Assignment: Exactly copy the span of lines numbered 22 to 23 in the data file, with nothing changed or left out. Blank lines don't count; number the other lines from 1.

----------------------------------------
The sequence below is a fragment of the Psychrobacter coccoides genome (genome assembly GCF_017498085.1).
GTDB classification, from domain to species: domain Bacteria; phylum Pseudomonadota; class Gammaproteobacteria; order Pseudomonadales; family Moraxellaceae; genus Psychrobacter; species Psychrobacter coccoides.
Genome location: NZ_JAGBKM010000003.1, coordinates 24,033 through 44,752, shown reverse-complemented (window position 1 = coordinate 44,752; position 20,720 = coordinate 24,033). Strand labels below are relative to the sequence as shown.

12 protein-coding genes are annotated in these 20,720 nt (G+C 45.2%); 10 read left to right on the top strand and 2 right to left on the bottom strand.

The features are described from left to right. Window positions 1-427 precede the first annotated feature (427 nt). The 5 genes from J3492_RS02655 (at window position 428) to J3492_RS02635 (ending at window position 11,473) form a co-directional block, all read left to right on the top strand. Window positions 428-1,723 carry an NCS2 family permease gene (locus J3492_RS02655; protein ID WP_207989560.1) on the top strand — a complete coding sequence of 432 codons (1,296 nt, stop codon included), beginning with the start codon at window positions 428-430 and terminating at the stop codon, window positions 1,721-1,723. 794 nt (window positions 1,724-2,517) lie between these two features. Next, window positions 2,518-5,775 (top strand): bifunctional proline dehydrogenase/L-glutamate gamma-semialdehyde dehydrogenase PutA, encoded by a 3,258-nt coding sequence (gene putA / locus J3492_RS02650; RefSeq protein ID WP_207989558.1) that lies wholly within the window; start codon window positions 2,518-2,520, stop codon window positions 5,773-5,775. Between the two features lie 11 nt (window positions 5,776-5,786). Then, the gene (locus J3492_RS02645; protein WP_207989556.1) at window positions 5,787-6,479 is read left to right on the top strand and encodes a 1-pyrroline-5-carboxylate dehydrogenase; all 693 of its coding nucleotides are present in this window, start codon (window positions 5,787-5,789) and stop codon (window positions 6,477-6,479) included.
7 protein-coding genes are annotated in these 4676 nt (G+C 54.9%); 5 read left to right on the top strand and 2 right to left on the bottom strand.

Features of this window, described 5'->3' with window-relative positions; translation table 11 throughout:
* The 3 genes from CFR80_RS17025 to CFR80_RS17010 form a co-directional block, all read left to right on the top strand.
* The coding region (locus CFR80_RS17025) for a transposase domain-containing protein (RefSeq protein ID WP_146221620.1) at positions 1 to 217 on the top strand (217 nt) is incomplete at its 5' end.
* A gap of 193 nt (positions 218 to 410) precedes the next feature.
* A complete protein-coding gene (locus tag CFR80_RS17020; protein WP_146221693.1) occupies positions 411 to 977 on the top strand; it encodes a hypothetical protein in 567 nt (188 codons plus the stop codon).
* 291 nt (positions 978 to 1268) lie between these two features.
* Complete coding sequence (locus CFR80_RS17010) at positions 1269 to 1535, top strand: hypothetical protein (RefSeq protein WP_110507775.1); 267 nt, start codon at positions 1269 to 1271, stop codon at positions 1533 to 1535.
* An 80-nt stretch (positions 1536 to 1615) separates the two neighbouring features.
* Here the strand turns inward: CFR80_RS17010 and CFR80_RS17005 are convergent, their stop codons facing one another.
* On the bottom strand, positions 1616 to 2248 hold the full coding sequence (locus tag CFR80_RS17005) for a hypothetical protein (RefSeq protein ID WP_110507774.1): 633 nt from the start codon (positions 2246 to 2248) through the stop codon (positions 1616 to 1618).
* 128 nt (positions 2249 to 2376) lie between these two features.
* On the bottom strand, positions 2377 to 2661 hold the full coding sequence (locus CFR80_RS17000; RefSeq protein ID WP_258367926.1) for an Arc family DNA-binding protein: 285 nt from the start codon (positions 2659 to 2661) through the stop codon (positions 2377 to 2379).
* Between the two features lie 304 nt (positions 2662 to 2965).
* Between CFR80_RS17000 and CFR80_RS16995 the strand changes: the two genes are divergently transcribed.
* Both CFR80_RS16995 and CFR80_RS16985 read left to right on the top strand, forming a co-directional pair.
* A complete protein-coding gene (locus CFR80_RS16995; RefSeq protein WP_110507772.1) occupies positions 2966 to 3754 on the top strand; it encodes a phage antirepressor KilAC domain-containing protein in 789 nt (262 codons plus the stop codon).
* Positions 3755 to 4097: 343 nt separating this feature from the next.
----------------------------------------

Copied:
* A complete protein-coding gene (locus CFR80_RS16995; RefSeq protein WP_110507772.1) occupies positions 2966 to 3754 on the top strand; it encodes a phage antirepressor KilAC domain-containing protein in 789 nt (262 codons plus the stop codon).
* Positions 3755 to 4097: 343 nt separating this feature from the next.